EMCORE Corporation, a leading provider of advanced mixed-signal products that serve the aerospace & defense and broadband communications markets, has achieved success in an ultra-high-altitude flight simulation.
The simulation was featured in an article about CAST Navigation titled “A True Reference” in the September-October issue of Inside GNSS. CAST Navigation builds simulators for testing and validating GNSS/INS performance in high-end navigation systems and EMCORE’s SDN500 INS (Inertial Navigation System) was tested in the simulation for the article.
EMCORE relies on GNSS/INS simulators for hardware-in-the-loop testing to verify the expected performance of algorithms. In the test discussed in this article, EMCORE sought to validate the velocity and altitude limits of a new GNSS receiver along with the algorithm performance in a tactical grade SDN500 system. In the final analysis, the GNSS receiver and navigation algorithm was confirmed to operate as expected throughout the operation for all three of the customer’s dynamic constraint scenarios.
“We were extremely pleased to demonstrate how EMCORE takes advantage of the functionality contained in the CAST simulator to prove-out our robust product performance in customer environments,” said David Hoyh, EMCORE’s Director of Sales & Marketing for navigation products. “I would like to thank Inside GNSS and CAST Navigation for the opportunity to contribute and promote the SDN500,” added Mr. Hoyh.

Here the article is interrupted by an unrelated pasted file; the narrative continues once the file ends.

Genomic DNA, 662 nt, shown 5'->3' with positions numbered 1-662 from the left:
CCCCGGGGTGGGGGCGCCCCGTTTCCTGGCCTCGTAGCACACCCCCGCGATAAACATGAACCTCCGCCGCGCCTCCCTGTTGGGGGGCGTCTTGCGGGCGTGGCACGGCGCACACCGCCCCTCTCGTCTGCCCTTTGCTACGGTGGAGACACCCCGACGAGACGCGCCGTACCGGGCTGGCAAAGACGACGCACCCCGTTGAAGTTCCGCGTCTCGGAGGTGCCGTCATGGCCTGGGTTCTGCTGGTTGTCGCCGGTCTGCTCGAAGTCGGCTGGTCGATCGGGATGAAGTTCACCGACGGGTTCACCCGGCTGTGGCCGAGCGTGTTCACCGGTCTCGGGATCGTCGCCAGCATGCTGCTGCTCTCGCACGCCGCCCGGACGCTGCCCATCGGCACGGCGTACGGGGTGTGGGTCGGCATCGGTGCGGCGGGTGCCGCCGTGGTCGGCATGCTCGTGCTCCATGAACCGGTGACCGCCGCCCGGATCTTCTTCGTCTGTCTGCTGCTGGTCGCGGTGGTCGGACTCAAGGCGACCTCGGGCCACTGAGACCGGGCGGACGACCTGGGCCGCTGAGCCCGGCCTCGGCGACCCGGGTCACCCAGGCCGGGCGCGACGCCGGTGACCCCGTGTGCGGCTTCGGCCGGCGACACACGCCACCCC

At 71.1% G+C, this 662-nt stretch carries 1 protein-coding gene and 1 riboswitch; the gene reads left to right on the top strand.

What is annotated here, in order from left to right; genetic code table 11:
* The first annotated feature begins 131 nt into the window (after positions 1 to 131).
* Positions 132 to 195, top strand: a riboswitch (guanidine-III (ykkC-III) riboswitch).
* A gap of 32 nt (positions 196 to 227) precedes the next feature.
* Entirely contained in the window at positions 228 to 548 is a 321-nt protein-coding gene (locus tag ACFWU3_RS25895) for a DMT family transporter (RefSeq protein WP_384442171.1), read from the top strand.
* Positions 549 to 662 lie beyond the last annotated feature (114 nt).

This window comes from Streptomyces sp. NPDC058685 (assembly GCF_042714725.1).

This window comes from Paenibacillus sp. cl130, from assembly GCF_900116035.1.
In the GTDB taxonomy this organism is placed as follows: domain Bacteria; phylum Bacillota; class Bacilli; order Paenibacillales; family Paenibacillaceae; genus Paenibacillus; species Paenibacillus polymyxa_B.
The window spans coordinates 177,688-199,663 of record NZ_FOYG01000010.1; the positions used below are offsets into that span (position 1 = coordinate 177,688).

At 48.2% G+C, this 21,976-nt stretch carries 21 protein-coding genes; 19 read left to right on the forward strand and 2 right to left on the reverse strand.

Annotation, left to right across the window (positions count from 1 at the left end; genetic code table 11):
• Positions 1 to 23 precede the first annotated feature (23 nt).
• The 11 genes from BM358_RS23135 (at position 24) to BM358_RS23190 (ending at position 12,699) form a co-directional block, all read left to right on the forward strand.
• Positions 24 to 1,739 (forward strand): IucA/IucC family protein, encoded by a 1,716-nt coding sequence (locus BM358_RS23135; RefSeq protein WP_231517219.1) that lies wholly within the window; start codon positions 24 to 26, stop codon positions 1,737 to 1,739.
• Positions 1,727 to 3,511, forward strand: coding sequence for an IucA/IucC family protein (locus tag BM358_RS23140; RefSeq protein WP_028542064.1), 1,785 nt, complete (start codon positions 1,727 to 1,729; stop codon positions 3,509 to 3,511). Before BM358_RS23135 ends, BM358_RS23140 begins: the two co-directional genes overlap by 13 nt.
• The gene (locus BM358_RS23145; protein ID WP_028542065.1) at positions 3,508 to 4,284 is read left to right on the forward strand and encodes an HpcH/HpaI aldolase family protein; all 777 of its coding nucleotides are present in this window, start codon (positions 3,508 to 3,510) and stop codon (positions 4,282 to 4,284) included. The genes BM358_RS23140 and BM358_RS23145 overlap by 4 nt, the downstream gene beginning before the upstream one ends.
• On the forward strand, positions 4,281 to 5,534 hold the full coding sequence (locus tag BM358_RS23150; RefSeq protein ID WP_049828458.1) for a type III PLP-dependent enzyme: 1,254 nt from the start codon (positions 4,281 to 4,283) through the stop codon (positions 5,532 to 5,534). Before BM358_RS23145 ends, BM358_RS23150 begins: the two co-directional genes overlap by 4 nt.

This test requires simulating performance at an altitude over 24,000 meters and velocities over 600 m/s. Only a few aircraft in the world have such capabilities including the SR-71 Blackbird, but it is not practical to participate in a test flight on the SR-71. Simulating the SDN500 INS test flight to specific customer profiles on a CAST system is straightforward and cost-effective. Testing began with a stationary period on the ground while the SDN500 initializes and transitions into air navigation mode. Then the flight trajectory entered a series of maneuvers, speed, and altitude changes that provided observability for various parameters with corresponding changes in the calculated figures.
Andy Williams, Senior Field Application Engineer at EMCORE who spearheaded the effort, explains, “During the times when there was no valid solution from the GNSS receiver, the algorithm maintained an accurate solution using only the data from the IMU (Inertial Measurement Unit). In addition, there was no algorithm instability or discontinuity when the GNSS receiver resumed, providing a solution to the algorithm. Throughout this entire profile, even when GNSS signal is lost, the SDN500 maintains an accurate navigation solution. This test is not possible without the synchronized GNSS radio frequency and trajectory matching IMU data provided by the CAST system.”